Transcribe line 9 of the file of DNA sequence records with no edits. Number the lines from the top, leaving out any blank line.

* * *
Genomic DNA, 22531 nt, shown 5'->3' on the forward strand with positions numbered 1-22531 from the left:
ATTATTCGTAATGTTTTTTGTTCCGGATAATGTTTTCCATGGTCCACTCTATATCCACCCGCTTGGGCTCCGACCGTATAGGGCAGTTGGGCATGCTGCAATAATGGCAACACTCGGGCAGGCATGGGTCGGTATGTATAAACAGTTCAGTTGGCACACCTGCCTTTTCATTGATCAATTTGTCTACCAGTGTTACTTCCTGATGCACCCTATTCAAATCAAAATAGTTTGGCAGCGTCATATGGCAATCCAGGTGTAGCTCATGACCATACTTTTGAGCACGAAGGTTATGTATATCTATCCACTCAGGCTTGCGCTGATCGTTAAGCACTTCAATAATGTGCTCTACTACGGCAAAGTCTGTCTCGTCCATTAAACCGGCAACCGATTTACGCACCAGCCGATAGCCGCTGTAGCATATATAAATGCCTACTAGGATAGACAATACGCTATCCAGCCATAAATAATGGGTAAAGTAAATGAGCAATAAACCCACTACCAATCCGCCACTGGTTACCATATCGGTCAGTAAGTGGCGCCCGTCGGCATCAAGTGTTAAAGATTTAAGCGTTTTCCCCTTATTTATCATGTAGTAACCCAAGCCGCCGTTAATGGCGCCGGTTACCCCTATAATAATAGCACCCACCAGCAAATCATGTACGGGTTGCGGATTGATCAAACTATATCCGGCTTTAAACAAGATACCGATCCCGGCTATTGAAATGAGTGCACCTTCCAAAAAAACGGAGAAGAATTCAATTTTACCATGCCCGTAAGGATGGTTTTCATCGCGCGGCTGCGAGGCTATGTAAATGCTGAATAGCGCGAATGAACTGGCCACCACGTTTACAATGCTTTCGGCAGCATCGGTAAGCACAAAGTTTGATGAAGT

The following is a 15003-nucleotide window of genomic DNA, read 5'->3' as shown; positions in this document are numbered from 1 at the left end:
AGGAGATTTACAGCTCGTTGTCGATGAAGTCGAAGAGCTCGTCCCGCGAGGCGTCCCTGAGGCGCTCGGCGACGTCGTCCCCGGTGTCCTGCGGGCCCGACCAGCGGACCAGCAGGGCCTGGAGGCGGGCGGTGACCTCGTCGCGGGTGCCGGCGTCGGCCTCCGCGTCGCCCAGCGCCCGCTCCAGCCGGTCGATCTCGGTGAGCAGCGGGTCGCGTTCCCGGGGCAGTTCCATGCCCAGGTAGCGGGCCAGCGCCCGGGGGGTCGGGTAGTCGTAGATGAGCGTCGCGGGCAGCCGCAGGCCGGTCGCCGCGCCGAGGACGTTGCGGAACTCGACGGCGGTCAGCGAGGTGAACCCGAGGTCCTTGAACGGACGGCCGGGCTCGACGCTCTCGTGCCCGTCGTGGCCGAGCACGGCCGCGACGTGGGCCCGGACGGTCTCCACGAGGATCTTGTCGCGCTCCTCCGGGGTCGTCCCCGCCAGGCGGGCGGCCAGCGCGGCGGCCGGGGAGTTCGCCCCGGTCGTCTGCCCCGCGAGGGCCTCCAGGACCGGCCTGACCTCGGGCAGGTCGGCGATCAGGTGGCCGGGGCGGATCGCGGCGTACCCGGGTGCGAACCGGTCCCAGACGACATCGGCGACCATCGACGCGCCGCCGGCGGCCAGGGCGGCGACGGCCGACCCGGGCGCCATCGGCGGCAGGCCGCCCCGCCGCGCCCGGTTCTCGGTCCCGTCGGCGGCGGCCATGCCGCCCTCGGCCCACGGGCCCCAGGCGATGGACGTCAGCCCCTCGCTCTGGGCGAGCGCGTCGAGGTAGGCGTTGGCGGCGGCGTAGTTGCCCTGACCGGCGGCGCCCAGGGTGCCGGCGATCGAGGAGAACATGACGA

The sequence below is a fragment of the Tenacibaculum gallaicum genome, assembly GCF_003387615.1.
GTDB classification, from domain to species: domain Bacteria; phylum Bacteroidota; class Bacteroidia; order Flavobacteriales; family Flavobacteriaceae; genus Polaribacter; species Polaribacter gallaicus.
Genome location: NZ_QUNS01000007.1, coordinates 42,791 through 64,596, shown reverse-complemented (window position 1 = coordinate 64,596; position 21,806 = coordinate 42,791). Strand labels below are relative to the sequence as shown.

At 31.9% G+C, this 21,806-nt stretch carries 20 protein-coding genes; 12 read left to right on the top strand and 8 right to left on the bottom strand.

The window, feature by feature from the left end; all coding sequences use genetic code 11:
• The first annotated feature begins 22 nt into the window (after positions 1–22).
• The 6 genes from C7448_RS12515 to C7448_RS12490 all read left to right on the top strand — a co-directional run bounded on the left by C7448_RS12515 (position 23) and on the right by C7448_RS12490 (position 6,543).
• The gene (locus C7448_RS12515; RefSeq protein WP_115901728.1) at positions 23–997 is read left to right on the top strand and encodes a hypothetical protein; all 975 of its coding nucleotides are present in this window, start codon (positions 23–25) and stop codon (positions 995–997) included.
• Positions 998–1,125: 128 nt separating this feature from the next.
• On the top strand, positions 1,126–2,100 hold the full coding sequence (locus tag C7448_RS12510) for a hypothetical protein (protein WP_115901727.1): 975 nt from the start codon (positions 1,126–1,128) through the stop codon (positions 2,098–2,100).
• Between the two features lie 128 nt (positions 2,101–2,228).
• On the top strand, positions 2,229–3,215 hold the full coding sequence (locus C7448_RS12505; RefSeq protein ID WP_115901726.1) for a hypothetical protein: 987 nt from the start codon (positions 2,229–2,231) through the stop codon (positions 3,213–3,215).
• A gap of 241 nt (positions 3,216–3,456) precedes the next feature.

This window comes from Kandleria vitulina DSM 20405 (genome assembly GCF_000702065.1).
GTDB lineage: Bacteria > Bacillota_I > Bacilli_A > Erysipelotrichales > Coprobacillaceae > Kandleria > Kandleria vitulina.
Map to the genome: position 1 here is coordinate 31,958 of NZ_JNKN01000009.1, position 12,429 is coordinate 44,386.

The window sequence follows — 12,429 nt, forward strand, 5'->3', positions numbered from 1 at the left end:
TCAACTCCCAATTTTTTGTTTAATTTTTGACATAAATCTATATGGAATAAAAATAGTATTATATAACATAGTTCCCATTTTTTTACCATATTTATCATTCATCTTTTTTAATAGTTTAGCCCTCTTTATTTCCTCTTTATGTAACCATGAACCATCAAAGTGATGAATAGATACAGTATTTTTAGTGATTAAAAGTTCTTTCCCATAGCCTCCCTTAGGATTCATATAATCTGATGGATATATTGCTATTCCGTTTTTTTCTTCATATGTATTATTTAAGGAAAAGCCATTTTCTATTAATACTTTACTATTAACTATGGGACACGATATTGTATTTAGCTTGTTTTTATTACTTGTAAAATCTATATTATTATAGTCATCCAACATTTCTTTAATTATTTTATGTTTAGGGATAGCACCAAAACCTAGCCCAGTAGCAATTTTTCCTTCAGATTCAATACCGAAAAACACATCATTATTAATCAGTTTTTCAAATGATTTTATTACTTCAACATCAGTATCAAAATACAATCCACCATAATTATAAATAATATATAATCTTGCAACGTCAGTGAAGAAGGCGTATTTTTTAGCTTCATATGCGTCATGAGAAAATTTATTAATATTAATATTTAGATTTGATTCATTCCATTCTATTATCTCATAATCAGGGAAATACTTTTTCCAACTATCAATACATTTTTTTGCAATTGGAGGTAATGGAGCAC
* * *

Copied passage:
The window, feature by feature from the left end; all coding sequences use genetic code 11: